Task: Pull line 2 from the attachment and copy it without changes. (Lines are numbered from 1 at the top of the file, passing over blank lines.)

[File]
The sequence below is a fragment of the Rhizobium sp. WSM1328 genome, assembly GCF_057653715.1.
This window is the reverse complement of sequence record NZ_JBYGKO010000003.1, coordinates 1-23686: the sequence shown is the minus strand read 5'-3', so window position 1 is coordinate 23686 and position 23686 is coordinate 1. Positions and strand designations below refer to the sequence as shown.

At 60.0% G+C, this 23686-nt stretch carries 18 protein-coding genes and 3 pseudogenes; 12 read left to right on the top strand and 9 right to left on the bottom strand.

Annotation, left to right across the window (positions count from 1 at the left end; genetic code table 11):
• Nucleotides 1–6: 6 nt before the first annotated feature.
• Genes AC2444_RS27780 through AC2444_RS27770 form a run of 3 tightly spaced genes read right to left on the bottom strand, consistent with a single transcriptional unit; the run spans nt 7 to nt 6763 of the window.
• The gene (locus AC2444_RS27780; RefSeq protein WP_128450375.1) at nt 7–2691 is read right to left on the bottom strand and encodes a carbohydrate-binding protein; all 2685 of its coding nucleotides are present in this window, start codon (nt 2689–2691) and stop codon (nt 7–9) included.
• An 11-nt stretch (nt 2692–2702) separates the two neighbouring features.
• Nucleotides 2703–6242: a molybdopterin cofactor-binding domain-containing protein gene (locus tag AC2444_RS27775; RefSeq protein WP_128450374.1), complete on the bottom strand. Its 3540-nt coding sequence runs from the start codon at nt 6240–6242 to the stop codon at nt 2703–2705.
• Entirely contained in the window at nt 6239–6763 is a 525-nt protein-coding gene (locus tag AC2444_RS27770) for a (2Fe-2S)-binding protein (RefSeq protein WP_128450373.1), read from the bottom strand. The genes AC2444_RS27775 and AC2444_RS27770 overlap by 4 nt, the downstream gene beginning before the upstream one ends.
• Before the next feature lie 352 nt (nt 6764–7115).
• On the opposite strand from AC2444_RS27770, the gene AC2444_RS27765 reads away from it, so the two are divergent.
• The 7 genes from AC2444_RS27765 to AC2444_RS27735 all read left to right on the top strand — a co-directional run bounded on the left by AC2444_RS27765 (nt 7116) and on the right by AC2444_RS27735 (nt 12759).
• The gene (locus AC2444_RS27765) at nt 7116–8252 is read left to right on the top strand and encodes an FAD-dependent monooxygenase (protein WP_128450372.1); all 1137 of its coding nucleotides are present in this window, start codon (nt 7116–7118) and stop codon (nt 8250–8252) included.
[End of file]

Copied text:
This window is the reverse complement of sequence record NZ_JBYGKO010000003.1, coordinates 1-23686: the sequence shown is the minus strand read 5'-3', so window position 1 is coordinate 23686 and position 23686 is coordinate 1. Positions and strand designations below refer to the sequence as shown.